What if we could…
Travel the world as part of a close-knit, diverse and inter-generational community. Engage with communities around the world. Develop a greater understanding of the places we visit and the people we meet. Live, work, learn and play in a comfortable and sustainable way. Learn from the best and most experienced in their field and work collaboratively with other like-minded individuals on projects with a social purpose. What if we could create a space in which all this would be possible…
What if we could build a ship which would leave the world a little better than when we found it.
Over the last 30 years, Peace Boat has been making this vision a reality through chartered vessels which serve as a floating village, neutral meeting space and mobile classroom. The Ecoship project will take this to the next level by building a ship that will minimise environmental impact to an extent that surpasses the current best-in-practice.
In addition, the ship’s design, with its iconic hull, inspired by the humpback whale, and its unmistakable solar panel-covered sail masts, will be a highly visible demonstration of sustainability in action in every port that it visits.
Environmental sustainability is more crucial than ever for poverty eradication, economic prosperity, and social justice. Reducing climate impact is vital to prevent conflict, as climate change impacts are already accelerating instability in vulnerable areas of the world.
Today’s technology allows for improvements that were considered visionary just 5 years ago, and that trend will continue. Cruise market projections for the Far East show a massive increase in demand. It is time to develop a clean model for cruising – a cruise ship that can be a catalyst of positive change in the world.
Design for a
In order to meet the challenging goals we have set ourselves for the project, we knew we would need to work with experts from a diverse range of fields and that every element of the ship from its hull to its engines to its onboard programmes would need to work together.
We therefore took a whole-system integrated design approach to the project; A concept derived from the belief that elements of a system work best when they are specifically designed to complement, rather than to compensate for each other.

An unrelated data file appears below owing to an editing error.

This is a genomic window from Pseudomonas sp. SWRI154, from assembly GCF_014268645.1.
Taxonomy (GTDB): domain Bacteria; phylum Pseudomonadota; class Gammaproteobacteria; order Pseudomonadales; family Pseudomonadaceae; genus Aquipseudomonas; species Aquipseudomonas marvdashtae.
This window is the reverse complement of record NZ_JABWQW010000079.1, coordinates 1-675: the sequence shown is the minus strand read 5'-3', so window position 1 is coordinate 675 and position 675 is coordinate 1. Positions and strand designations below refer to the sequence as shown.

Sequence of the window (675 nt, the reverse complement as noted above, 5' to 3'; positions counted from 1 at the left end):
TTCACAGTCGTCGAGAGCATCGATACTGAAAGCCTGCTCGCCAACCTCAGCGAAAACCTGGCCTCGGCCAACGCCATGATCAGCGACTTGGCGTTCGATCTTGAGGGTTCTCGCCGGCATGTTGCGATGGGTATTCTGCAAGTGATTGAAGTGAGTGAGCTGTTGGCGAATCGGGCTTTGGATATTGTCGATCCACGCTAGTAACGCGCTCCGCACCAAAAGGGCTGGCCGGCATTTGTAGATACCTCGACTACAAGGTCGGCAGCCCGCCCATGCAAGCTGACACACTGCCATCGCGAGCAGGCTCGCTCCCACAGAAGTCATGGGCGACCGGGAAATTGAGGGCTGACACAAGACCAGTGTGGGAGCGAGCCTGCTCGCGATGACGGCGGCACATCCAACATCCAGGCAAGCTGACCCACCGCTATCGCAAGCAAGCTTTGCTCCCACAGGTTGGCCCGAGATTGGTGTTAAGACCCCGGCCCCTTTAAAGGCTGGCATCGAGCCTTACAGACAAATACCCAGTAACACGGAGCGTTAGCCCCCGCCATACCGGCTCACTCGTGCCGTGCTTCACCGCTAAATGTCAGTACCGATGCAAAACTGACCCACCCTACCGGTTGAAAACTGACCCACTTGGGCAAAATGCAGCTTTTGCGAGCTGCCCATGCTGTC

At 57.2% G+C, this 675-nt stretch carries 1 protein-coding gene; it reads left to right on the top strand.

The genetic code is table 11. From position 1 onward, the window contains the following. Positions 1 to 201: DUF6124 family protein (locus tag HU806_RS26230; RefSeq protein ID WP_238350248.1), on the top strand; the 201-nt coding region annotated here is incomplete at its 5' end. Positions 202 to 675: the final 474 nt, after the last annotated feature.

In April 2014, we gathered world experts on naval architecture, marine engineering, renewable energy, energy efficiency, maritime law, biomimicry, and biophilia, for an Ecoship design charrette in Hamburg, Germany. This multi-disciplinary charrette approach had never before been applied to the cruise industry and the innovative outcomes formed the basis of our Ecoship specifications.
The innovative design of the Ecoship was created by Oliver Design.
Inspired by nature, built for real people
Inspired by the most sophisticated and adaptive system of all – our biosphere, the Ecoship draws from nature in both form and function.
- Greater fuel efficiency derived from nature
- Aerodynamic upper hull inspired by the whale
- Non-toxic, anti-fouling hull coating that mimics fish skin
- Natural heating, ventilating and air-conditioning (HVAC) system
- Enhanced comfort, based on biophilic principles
The Ecoship’s cabin and public spaces are designed for enhanced comfort, based on biophilic principles, appealing to our innate connection with nature.
- Future ready design
The Ecoship will have pre-installed adaptive machinery to incorporate new eco-technologies as they are developed.
A real on-board ecosystem
The Ecoship is not merely a vessel for travel: It is a floating ecosystem with a multi-generational on-board community, living in a unique environment.
- Onboard garden
A lush on-board garden serves as the heart and the lungs of the ship, featuring plants from around the world fed by rainwater and organic waste and providing fresh air, beauty, comfort and produce that the whole ship can enjoy.